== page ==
Hayao Miyazaki’s Lost Magic of Parenthood
How the legendary Studio Ghibli filmmaker explores the intersections of childhood, parenthood, and magic in his most famous films.
One of life’s great joys is watching your children play. Through a kitchen window overlooking your backyard, at the beach, exploring a park. There’s great pleasure in observing the unobserved. You see their joy, watch them solve problems, navigate complex social situations, work together, fight, hug, laugh, run. Be free. You become lost in their imagination and for a fleeting moment recapture the wonder of a long-ago childhood. Watching your children play is an opportunity to see the world through excited eyes.
It’s this warm, emotive sense of simplicity and well-being — as though, somewhere deep within your heart, life’s purpose becomes something you can finally grasp. It’s fleeting — like a soot sprite captured between clapped hands, gone the moment you try to examine it, smudged palms the only trace of its existence.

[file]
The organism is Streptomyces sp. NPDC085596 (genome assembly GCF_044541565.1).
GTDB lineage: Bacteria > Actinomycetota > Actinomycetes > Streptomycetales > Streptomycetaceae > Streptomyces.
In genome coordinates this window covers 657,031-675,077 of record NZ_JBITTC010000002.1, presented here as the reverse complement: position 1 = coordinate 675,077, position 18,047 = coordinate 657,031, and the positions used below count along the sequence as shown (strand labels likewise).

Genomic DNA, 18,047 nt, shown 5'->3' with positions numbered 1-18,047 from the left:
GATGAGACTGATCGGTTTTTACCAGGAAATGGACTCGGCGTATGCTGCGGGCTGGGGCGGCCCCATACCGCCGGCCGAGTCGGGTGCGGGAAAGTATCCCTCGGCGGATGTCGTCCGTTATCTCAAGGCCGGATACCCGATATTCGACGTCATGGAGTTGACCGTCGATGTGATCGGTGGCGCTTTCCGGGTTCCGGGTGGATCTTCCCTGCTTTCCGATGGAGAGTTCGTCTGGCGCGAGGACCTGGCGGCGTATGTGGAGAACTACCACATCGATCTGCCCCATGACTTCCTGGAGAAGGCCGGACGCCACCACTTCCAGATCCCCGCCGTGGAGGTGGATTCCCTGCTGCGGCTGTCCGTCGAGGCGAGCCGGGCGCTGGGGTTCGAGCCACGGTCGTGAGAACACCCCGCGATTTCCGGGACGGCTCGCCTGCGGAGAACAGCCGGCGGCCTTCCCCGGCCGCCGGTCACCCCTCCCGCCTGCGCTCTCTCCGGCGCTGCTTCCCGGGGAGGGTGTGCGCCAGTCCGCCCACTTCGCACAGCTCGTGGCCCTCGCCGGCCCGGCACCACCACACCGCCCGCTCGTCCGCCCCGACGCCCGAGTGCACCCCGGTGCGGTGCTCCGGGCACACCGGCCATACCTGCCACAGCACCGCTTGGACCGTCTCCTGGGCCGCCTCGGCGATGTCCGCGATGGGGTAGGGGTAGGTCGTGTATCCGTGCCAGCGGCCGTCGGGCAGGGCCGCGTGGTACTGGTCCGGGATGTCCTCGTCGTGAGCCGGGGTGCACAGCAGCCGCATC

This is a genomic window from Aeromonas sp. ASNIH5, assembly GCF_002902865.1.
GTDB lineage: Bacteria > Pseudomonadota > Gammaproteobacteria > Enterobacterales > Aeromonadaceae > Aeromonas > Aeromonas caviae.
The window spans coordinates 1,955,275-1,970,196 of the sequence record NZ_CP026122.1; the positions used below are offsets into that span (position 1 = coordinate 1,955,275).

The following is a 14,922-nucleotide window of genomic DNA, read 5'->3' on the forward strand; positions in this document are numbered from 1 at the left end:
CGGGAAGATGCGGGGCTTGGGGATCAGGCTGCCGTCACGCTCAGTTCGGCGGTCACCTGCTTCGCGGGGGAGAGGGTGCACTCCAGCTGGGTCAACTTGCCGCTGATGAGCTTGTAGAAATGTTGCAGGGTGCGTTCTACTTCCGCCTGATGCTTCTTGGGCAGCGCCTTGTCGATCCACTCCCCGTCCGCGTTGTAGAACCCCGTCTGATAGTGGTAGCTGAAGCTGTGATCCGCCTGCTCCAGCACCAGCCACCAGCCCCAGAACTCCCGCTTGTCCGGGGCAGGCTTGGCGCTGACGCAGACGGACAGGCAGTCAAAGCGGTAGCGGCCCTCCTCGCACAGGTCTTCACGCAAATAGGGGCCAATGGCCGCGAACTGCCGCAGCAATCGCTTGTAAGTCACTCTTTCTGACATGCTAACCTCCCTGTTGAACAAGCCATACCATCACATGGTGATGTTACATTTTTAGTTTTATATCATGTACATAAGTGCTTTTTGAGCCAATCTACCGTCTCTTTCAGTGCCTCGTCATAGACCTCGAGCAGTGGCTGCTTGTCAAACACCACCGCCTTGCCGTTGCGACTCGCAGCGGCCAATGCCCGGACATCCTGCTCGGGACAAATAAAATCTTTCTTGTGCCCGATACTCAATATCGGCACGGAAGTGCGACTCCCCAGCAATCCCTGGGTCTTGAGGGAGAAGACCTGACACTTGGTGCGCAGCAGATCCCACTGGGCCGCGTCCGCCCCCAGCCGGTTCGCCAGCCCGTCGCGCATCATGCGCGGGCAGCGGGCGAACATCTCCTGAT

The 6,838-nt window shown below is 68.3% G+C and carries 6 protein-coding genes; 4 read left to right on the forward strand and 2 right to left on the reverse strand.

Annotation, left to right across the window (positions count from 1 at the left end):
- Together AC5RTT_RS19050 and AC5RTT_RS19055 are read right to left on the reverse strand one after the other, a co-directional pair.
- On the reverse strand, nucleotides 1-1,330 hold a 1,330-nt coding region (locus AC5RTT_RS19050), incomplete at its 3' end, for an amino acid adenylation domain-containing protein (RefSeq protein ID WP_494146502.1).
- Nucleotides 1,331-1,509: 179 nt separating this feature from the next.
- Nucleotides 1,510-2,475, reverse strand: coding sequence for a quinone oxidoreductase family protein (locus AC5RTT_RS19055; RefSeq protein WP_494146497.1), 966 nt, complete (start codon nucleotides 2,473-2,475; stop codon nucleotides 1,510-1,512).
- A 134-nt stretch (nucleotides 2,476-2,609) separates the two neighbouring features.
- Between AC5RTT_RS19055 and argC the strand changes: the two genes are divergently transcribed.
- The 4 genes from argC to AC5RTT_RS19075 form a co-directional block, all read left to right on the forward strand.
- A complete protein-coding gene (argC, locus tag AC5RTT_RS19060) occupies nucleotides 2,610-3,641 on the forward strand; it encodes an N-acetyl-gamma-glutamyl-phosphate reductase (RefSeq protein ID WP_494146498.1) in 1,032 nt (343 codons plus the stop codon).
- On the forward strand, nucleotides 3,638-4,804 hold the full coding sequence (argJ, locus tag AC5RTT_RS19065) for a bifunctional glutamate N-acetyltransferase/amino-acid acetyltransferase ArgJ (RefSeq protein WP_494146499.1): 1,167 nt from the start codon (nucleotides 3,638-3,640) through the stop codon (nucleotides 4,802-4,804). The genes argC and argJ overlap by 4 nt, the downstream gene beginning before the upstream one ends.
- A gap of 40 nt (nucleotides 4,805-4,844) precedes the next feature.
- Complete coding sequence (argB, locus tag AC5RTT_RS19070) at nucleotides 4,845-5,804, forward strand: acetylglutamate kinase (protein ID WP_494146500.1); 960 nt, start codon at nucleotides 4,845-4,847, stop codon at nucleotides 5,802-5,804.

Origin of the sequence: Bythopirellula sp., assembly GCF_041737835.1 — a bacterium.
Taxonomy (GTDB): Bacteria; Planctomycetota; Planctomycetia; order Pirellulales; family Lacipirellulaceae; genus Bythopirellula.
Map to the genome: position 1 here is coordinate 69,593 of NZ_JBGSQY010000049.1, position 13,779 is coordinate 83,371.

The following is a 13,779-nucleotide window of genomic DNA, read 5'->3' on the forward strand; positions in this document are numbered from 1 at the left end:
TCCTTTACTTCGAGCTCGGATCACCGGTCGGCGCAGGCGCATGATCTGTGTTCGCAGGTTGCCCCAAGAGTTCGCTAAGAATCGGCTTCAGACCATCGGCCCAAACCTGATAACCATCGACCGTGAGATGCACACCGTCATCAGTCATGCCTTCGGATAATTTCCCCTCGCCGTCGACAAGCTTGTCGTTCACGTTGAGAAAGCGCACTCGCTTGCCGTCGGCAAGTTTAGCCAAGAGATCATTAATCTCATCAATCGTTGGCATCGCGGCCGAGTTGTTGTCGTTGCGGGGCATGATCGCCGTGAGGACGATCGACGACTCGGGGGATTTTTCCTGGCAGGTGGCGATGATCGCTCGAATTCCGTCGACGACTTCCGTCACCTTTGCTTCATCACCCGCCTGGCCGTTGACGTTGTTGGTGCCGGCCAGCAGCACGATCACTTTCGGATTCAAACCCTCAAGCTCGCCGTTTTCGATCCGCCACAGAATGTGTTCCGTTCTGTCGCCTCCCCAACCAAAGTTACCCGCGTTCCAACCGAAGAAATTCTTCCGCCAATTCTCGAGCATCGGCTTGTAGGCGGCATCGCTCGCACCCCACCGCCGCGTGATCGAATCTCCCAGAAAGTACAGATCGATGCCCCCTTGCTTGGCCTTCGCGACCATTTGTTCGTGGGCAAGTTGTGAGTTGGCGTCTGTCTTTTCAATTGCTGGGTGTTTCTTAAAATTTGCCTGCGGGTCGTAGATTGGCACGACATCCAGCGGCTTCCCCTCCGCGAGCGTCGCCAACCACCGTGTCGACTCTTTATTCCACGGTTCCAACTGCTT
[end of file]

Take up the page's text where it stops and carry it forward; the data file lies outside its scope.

As I struggle to articulate these feelings in a way that doesn’t feel contrived or artificial, the cinematic works of famed Japanese filmmaker Hayao Miyazaki call from the back of my mind. Particularly loud are his triumvirate examining these themes with ageless, crystalline clarity: My Neighbour Totoro, Spirited Away, and Ponyo.
The beating heart of these films are the children around whom the story warps, and the interactions they have with the magical and natural worlds around them. A small boy named Sosuke meets a magical goldfish; Chihiro explores a bathhouse home to myriad spirits; sisters Satsuki and Mei befriend a lovable troll called Totoro. Miyazaki is well loved for his evocative recreations of rural and urban Japan throughout the 20th century, but the magical additions are what make them classics.
Central to these films is the way their magical worlds are revealed to their young protagonists, leaving the parents — obsessed with the things that haunt all adults — unaware of the wonder under their very noses. Miyazaki loves to explore how we forget the magic in our world as we’re crushed by the weight of societal expectations and capitalistic progress.
The children and their…